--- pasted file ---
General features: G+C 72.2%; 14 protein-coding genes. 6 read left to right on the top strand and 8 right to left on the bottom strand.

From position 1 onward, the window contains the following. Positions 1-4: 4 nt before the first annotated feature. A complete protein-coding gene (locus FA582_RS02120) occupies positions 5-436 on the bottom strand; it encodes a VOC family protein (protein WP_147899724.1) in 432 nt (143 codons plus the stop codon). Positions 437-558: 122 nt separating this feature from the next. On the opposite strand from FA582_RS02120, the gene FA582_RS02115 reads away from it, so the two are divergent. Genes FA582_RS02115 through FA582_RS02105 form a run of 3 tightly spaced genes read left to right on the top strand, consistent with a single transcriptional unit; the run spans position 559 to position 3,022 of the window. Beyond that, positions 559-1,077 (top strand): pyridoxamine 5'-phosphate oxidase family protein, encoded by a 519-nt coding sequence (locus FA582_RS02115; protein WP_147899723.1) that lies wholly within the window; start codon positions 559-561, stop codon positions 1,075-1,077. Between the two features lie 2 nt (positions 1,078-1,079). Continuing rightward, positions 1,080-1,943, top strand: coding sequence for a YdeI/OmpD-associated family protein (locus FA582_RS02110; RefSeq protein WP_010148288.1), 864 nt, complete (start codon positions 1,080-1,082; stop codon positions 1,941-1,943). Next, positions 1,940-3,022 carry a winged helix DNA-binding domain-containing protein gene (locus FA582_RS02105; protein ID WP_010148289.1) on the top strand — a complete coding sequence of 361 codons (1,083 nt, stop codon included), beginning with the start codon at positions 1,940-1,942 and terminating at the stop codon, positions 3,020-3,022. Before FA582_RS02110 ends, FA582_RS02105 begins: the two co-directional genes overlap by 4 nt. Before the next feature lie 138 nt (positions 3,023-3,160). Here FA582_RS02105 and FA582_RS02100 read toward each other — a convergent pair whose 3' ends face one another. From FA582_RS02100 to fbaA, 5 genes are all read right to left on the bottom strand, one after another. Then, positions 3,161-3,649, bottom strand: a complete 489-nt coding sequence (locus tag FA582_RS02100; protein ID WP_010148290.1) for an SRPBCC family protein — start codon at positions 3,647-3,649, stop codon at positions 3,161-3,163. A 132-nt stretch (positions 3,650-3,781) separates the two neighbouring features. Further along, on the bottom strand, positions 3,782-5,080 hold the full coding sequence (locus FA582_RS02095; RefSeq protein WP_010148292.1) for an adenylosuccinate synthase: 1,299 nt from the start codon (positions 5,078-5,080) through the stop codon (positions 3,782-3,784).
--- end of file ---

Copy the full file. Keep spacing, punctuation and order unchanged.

General features: G+C 72.2%; 14 protein-coding genes. 6 read left to right on the top strand and 8 right to left on the bottom strand.

From position 1 onward, the window contains the following. Positions 1-4: 4 nt before the first annotated feature. A complete protein-coding gene (locus FA582_RS02120) occupies positions 5-436 on the bottom strand; it encodes a VOC family protein (protein WP_147899724.1) in 432 nt (143 codons plus the stop codon). Positions 437-558: 122 nt separating this feature from the next. On the opposite strand from FA582_RS02120, the gene FA582_RS02115 reads away from it, so the two are divergent. Genes FA582_RS02115 through FA582_RS02105 form a run of 3 tightly spaced genes read left to right on the top strand, consistent with a single transcriptional unit; the run spans position 559 to position 3,022 of the window. Beyond that, positions 559-1,077 (top strand): pyridoxamine 5'-phosphate oxidase family protein, encoded by a 519-nt coding sequence (locus FA582_RS02115; protein WP_147899723.1) that lies wholly within the window; start codon positions 559-561, stop codon positions 1,075-1,077. Between the two features lie 2 nt (positions 1,078-1,079). Continuing rightward, positions 1,080-1,943, top strand: coding sequence for a YdeI/OmpD-associated family protein (locus FA582_RS02110; RefSeq protein WP_010148288.1), 864 nt, complete (start codon positions 1,080-1,082; stop codon positions 1,941-1,943). Next, positions 1,940-3,022 carry a winged helix DNA-binding domain-containing protein gene (locus FA582_RS02105; protein ID WP_010148289.1) on the top strand — a complete coding sequence of 361 codons (1,083 nt, stop codon included), beginning with the start codon at positions 1,940-1,942 and terminating at the stop codon, positions 3,020-3,022. Before FA582_RS02110 ends, FA582_RS02105 begins: the two co-directional genes overlap by 4 nt. Before the next feature lie 138 nt (positions 3,023-3,160). Here FA582_RS02105 and FA582_RS02100 read toward each other — a convergent pair whose 3' ends face one another. From FA582_RS02100 to fbaA, 5 genes are all read right to left on the bottom strand, one after another. Then, positions 3,161-3,649, bottom strand: a complete 489-nt coding sequence (locus tag FA582_RS02100; protein ID WP_010148290.1) for an SRPBCC family protein — start codon at positions 3,647-3,649, stop codon at positions 3,161-3,163. A 132-nt stretch (positions 3,650-3,781) separates the two neighbouring features. Further along, on the bottom strand, positions 3,782-5,080 hold the full coding sequence (locus FA582_RS02095; RefSeq protein WP_010148292.1) for an adenylosuccinate synthase: 1,299 nt from the start codon (positions 5,078-5,080) through the stop codon (positions 3,782-3,784).